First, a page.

SOUTH POLE EXPEDITION 2003 - 2004
Alexander Blyth & Ray Middleton
(See also NorthWinds Expedition)
Monday January 26th
Both men arrived Tuesday January 20th at the South Pole with NorthWinds expedition.
Read here the dispatch of January 21st
Monday January 19th
Read here the dispatch of January 14th
Wednesday January 14th
Our appetites are extraordinary. After our 7 hour ski today, when I relaxed in our tent I demolished a jar of peanut butter spread on crackers, a large packet of shortbread and an excellent Christmas fruit cake drenched in brandy made by Ray's mother in law (of whom he speaks in reverential tones -and anyone who puts that much alcohol in a cake gets my vote). I was looking for something to fill the remaining nooks and crannies when a summons came to dinner in the mess tent. Rehydrated beef stroganoff and cocoa followed by more shortbread.
Read here the dispatch 4
Wednesday Jaunuary 7th
Only one press communiqué has been released since December 30st.
"... Ray, Mattie, Ian, Michael and I reached our supply depot -marked in time-honoured fashion by a red flag atop a tall bamboo pole- on Saturday afternoon, having walked some 380 miles. We camped in the Thiel Mountains on a broad plain, flanked on 3 sides by grand alpine peaks, bisected by vast glacial valleys... ... /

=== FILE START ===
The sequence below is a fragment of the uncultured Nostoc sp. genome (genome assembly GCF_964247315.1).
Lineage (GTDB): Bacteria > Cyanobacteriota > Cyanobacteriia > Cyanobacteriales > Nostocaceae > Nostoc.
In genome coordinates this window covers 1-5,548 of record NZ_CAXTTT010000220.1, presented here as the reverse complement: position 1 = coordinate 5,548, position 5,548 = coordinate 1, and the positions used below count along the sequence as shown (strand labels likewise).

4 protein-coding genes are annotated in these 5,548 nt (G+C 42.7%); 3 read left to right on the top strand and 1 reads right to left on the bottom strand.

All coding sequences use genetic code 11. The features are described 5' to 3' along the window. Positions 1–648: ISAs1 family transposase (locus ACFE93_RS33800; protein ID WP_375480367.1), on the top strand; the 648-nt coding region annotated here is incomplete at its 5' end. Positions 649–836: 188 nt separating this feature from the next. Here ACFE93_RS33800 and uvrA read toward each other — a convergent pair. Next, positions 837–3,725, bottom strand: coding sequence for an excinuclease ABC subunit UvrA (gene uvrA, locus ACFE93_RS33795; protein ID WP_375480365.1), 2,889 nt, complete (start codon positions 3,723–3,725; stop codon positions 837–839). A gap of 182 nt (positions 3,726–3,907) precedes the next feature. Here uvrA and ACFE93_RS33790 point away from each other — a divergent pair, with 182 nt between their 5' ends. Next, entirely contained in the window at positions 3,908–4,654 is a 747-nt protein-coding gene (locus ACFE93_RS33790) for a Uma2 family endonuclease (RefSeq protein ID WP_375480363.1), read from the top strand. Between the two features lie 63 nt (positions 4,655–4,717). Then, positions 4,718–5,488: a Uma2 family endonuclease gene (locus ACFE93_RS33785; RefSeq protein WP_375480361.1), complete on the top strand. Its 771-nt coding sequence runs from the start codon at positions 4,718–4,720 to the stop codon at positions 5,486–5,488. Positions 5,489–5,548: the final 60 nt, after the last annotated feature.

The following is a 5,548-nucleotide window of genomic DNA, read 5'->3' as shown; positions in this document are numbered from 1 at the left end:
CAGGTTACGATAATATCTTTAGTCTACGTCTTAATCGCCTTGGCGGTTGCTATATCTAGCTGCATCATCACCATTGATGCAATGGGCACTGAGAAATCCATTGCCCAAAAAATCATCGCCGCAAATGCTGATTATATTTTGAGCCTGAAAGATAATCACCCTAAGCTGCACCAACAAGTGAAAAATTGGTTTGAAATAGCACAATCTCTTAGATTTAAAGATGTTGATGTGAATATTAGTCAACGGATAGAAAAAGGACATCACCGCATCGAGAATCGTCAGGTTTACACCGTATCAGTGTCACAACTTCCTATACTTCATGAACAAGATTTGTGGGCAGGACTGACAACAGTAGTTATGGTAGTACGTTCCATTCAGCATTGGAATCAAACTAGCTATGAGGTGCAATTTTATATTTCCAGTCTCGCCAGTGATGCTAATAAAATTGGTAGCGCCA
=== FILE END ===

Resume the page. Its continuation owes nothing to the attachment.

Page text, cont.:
Read here the dispatch 3
Friday January 2nd 2004
As this expedition is no longer publishing press communiqués since December 21st, please go to the NorthWinds Expedition page
One knows nevertheless their position : : 84°45' S / 79°50' W. All is OK.
They seem to be about 1,5 degree behind the rest of the NorthWinds clients.
Friday December 19th
I imagine you are well into the Christmas carols and drinks parties now.
Lucky you. Not that I'm complaining. I've spent all day yelling carols at the top of my lungs without a single complaint from the neighbours.
Read here the dispatch 2
Monday December 15th 2003
They have passed through 82 degrees south and thus after 2 weeks, have travelled some 150 miles. This may not seem a great achievement but when one considers it is virtually all up hill "they are 3500 feet into a 10,000 foot climb" in an almost continual headwind and across rather tiresome sastrugi "similar to moguls but angular rather than smooth", they are quite pleased with progress.
Read here the dispatch 1
THE OTHER FOLLOW UP OF THE SEASON